The stranded Australian

Rachael Marciniak, 44, lives in the UK.

Like an estimated 30,000 Australians overseas, she wants to get home. But tight caps on quarantine hotels mean only a few hundred a week get that wish.

A quarantine place costs A$3000 (£1,600; $2,200). Flights into Australia can cost many times that amount, and are regularly cancelled.

Anyone whose return is only temporary must get an exemption to leave Australia again.

"My mum in Melbourne has been diagnosed with lung cancer. She is getting palliative care and I need to get back to see her as soon as I can," she says.

"It's been an insane rollercoaster trying to get home. I've just missed out on the September repatriation flights that the Australian government runs with Qantas. I'm on a waiting list for last-minute cancellations.

"I've lived in London since 2006, have built a life here and have a young family. The last time I saw mum was December 2017 when I introduced my first daughter to her. She hasn't met my second child in person but longs to. Heart-breaking is an understatement.

"Even if I make it to Australia, I'll then have to plead for an exemption to be allowed to return to my life and family in the UK. How can I leave my kids here when there's no certainty I can get back to them?

"How can high-profile people enter Australia so easily whilst we sit here grasping at any hope as an Australian citizen?

The struggling new parents

Mahtab Sima with her mother
Mahtab Sima with her mother  

Besides bereavement, one of the most common struggles we've heard about comes from new parents.

Mahtab Moalemi gave birth to twins prematurely through a planned C-section.

She has faced a "huge struggle" since and longs for her mother, who lives in the Iranian capital Tehran.

"I desperately want my own mother to be here to support me and help me. She is fully vaccinated and I have applied three times for her to be allowed into Australia on compassionate grounds, but each one has been refused.

"The impact has been huge. I wasn't able to properly take care of my newborn twins. And my breastfeeding journey came to an early end, after I had an anxiety attack following one of the exemption denials.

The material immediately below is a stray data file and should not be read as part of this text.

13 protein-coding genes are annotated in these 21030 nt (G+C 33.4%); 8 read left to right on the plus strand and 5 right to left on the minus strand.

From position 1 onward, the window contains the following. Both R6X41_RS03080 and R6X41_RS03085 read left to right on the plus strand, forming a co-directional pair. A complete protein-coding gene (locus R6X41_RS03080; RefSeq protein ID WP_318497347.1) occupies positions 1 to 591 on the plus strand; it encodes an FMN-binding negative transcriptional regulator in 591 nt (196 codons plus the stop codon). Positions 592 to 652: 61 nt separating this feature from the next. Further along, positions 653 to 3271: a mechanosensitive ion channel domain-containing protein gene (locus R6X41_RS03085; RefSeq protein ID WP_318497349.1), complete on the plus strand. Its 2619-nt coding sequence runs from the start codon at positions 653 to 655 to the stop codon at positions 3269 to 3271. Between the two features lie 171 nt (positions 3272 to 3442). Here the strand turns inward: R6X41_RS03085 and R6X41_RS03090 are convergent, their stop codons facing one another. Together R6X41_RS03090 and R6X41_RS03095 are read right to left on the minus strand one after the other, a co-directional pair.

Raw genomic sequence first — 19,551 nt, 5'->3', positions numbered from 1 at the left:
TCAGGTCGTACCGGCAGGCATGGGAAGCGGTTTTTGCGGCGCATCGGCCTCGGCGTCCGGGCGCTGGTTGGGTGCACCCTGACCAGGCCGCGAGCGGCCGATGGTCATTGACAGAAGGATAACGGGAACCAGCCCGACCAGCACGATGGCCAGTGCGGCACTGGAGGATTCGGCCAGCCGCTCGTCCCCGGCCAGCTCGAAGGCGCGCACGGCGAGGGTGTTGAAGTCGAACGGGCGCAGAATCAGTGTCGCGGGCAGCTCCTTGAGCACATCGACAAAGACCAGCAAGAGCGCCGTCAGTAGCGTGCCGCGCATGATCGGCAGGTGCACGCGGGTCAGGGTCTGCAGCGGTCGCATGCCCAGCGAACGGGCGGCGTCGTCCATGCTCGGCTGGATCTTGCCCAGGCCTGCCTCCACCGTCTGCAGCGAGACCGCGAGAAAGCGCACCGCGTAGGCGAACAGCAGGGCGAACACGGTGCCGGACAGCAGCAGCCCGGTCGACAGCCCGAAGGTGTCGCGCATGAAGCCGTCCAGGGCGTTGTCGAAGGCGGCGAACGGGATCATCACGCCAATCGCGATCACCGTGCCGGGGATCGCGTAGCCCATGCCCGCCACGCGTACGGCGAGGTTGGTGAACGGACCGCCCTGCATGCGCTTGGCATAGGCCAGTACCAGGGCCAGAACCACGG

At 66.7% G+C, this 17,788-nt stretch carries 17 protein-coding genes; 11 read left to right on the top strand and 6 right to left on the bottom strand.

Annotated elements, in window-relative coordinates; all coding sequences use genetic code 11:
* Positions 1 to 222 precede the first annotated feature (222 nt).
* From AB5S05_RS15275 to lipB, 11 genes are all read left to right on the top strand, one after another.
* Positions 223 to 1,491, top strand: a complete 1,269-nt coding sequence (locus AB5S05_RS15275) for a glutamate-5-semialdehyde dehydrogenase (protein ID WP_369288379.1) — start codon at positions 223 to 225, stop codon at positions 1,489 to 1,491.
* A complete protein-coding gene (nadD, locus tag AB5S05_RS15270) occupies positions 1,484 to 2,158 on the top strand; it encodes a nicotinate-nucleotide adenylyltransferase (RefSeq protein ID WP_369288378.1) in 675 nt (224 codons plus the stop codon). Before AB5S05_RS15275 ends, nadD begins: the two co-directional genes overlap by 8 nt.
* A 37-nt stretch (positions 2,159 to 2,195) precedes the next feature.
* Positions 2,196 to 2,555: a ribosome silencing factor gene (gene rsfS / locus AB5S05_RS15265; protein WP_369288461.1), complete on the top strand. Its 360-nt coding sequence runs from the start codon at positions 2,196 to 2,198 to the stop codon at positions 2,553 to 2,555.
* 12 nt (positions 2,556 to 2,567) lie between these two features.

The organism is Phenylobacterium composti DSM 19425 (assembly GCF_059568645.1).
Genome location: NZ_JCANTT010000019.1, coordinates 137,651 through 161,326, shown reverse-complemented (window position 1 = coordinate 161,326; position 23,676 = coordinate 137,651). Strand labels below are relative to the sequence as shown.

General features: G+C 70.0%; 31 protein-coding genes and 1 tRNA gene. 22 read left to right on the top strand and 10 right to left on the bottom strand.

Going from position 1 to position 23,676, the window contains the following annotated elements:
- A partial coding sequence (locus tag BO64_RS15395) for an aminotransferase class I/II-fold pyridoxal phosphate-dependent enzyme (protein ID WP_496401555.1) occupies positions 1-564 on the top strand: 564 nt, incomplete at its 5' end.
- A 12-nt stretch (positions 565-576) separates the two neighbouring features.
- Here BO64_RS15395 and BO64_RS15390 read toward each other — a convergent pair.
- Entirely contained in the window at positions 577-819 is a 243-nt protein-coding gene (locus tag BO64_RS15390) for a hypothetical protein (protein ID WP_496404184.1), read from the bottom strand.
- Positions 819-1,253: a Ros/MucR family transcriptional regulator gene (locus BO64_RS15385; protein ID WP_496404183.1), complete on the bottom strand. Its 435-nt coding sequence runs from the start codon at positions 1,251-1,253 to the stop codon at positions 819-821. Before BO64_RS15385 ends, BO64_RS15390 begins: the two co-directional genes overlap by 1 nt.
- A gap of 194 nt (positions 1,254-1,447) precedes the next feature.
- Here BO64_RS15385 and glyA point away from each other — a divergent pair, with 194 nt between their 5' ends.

"I'm back to work part time and I'm still struggling with work, life, housework and taking care of two babies. I've fallen into the deepest depression.

"My husband and I have a few friends in Perth, but not really much support. I can't go back to Iran, as my husband is Australian. We are seriously thinking of moving to another country."

The expat selling up

Marissa Parkin
Marissa Parkin  

Some have decided enough is enough.

Marissa Parkin, a US citizen, and her husband, Ian, a Brit, just sold their Sydney home and are leaving Australia. They'll spend time in the US before starting a new life in Nottingham, England, with daughter Zadie.

"We're so, so sad. We've made a life here, we both have fantastic jobs, we have a beautiful home and our daughter was born here. We really never thought we'd leave... but we haven't seen our families for 18 months now.

"At first I really got it. I understood that halting the movement of people was what needed to happen. But it's dragging on, with no path out.

"Ultimately It just comes down to family. Our daughter needs to know her grandparents. She thinks they live in a computer.

"It's not wasted on us at all how incredibly lucky we are to have options and to be mobile. We're grateful we have the choice and we're going to take it, but it's not without a heavy heart."

More on Covid in Australia:

  • Crisis causes fury in Aboriginal communities

  • Poorer Sydney suburbs on edge over army deployment